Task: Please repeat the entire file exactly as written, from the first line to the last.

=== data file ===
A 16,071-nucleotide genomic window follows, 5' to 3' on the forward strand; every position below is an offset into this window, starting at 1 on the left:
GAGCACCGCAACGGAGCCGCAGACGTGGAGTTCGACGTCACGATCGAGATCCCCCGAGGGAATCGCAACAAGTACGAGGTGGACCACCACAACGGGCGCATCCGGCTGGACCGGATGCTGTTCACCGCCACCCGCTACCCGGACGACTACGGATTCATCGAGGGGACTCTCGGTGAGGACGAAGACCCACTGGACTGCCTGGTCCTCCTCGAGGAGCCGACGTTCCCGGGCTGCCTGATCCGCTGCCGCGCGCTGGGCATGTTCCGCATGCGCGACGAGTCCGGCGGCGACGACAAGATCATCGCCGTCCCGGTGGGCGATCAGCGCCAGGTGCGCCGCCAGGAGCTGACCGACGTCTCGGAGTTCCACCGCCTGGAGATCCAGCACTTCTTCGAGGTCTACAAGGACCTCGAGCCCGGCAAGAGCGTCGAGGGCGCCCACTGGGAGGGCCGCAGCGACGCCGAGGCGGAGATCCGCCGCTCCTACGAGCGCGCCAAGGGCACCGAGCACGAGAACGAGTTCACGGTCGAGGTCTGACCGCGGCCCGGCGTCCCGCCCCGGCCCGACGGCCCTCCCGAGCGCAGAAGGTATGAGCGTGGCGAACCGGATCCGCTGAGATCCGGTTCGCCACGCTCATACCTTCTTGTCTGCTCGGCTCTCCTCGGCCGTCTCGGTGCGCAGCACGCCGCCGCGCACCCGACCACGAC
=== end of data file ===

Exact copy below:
A 16,071-nucleotide genomic window follows, 5' to 3' on the forward strand; every position below is an offset into this window, starting at 1 on the left:
GAGCACCGCAACGGAGCCGCAGACGTGGAGTTCGACGTCACGATCGAGATCCCCCGAGGGAATCGCAACAAGTACGAGGTGGACCACCACAACGGGCGCATCCGGCTGGACCGGATGCTGTTCACCGCCACCCGCTACCCGGACGACTACGGATTCATCGAGGGGACTCTCGGTGAGGACGAAGACCCACTGGACTGCCTGGTCCTCCTCGAGGAGCCGACGTTCCCGGGCTGCCTGATCCGCTGCCGCGCGCTGGGCATGTTCCGCATGCGCGACGAGTCCGGCGGCGACGACAAGATCATCGCCGTCCCGGTGGGCGATCAGCGCCAGGTGCGCCGCCAGGAGCTGACCGACGTCTCGGAGTTCCACCGCCTGGAGATCCAGCACTTCTTCGAGGTCTACAAGGACCTCGAGCCCGGCAAGAGCGTCGAGGGCGCCCACTGGGAGGGCCGCAGCGACGCCGAGGCGGAGATCCGCCGCTCCTACGAGCGCGCCAAGGGCACCGAGCACGAGAACGAGTTCACGGTCGAGGTCTGACCGCGGCCCGGCGTCCCGCCCCGGCCCGACGGCCCTCCCGAGCGCAGAAGGTATGAGCGTGGCGAACCGGATCCGCTGAGATCCGGTTCGCCACGCTCATACCTTCTTGTCTGCTCGGCTCTCCTCGGCCGTCTCGGTGCGCAGCACGCCGCCGCGCACCCGACCACGAC